If the US economic slowdown sustains for one year, it could drag down China's gross domestic product (GDP) by 1 percent, said a Chinese economist on Sunday.
Fan Gang, a Monetary Policy Committee member of the People's Bank of China, the central bank, said the US subprime mortgage crisis affected the Chinese economy mainly through trade and investment, Fan said at the 2008 annual conference of the Boao Forum for Asia, which concluded in China's southern Hainan Province Sunday.
Historical figures revealed a 1 percentage point slide in the US economy would lead to 5 to 6 percentage points decline in China's exports to the United States.
China's slower exports, however, were largely due to the government's export policy shift, not the credit crunch, Fan said.
Weak dollar and continuous US interest rate cuts had raised people's expectation of a stronger yuan, and triggered a hefty inflow of overseas funds to China.
The subprime mortgage product itself was not to blame, he noted, pointing to the poor risk management as the culprit.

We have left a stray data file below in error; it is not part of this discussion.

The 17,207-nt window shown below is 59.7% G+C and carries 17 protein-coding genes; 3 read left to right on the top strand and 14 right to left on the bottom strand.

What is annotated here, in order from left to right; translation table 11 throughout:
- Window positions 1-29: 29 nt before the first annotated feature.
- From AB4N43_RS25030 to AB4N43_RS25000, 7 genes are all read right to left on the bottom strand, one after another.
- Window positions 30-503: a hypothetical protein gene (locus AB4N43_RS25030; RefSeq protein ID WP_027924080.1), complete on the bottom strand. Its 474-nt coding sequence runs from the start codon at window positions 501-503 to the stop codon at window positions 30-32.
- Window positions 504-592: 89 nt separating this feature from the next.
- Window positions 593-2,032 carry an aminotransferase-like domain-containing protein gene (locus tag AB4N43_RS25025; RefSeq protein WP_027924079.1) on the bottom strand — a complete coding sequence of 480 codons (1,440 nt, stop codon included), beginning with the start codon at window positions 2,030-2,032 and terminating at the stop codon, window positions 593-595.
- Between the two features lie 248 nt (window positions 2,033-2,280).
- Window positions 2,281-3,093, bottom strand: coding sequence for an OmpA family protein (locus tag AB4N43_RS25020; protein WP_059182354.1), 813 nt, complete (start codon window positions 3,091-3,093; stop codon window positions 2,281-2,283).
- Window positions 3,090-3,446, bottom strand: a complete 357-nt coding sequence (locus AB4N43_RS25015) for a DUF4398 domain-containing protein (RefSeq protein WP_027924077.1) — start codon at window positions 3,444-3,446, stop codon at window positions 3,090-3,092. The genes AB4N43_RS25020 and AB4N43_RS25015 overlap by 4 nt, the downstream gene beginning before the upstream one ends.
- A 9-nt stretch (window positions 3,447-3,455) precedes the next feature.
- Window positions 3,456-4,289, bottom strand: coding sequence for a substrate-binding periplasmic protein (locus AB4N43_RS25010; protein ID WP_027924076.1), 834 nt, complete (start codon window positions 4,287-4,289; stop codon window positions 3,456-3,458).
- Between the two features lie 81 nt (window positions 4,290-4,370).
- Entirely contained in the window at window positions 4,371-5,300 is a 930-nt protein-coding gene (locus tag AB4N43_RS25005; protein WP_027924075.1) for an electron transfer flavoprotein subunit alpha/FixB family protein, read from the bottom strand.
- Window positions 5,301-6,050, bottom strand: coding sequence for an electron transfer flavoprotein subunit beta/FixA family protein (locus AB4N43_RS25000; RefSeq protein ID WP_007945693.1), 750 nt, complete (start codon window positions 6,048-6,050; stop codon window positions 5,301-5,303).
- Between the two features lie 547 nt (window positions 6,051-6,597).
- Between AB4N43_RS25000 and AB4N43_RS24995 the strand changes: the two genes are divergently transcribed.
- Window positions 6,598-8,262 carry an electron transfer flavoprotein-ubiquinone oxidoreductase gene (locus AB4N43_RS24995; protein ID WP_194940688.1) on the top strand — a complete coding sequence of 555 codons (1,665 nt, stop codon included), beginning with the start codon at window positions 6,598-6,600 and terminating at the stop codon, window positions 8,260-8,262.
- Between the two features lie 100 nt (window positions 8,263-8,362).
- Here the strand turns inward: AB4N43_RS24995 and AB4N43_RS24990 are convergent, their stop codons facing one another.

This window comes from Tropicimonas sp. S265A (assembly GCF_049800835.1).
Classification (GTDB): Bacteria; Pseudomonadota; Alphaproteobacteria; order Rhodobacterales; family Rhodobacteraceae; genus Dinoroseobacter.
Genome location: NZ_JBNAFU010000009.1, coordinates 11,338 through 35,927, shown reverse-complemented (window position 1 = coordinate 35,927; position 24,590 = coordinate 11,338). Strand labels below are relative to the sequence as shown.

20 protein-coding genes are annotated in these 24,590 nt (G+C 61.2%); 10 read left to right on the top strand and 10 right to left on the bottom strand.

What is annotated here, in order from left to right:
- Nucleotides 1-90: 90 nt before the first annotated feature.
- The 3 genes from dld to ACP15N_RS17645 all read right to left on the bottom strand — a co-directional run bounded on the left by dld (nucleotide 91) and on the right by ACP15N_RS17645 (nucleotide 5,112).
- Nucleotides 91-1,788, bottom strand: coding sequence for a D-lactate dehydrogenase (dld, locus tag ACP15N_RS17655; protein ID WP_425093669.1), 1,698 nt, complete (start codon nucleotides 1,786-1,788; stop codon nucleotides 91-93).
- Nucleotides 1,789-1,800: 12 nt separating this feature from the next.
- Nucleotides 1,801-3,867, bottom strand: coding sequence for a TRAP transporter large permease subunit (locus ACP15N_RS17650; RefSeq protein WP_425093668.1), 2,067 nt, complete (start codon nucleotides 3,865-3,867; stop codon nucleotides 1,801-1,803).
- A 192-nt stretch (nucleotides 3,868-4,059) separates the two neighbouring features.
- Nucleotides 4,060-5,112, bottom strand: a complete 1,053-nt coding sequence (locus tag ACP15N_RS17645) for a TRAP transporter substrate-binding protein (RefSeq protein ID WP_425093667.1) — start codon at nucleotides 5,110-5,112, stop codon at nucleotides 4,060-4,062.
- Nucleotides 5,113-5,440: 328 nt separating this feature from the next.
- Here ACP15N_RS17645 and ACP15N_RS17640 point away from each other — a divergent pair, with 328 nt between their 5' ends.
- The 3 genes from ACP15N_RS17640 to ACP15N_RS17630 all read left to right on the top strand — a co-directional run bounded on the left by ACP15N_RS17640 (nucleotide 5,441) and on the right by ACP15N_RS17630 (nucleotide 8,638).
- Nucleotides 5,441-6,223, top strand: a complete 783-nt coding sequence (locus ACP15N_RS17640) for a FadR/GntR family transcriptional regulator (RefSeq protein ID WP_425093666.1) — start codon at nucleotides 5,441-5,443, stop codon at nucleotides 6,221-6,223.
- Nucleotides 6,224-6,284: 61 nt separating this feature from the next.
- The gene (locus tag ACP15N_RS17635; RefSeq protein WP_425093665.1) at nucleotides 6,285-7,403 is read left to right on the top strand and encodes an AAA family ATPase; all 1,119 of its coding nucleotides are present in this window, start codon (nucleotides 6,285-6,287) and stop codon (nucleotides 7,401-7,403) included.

He said people should also look at the bright side of the coin as imports from the affected economies would eventually rebound as long as they enjoyed a steady growth.
Of the $180 billion increase of China's foreign reserves in the first two months, a hefty $150 billion came from the overseas funds inflow, he said.
The massive funds could push up domestic prices and contribute to the economy as well. He added emerging markets would continue to vie for foreign investment for a long period of time.
Fan stressed the prevention of a financial crisis should top the government's macro-economic policy, saying a drastic Renminbi appreciation could give rise to a crisis; a preemptive self-regulation was the best way to avert it.
Chinese exporters couldn't afford a one-off appreciation that could trigger drastic order losses, and the moderate pace could offer them room for a cushion from the negative impact, he said.
The euro had appreciated faster than the yuan, resulting in the latter's depreciation against other currencies, including the euro and the Japanese yen, Fan said.
That would cause more imbalances with other trading partners of China, such as the EU and Japan. Therefore, it was up to the pace of the dollar's depreciation to decide the balanced pace for the yuan's appreciation, he said.
Established in 2001, the Boao Forum for Asia has become a major platform for discussion and debate on economic development in Asia. The theme of this year's annual conference of the forum is "Green Asia: moving towards win-win through changes".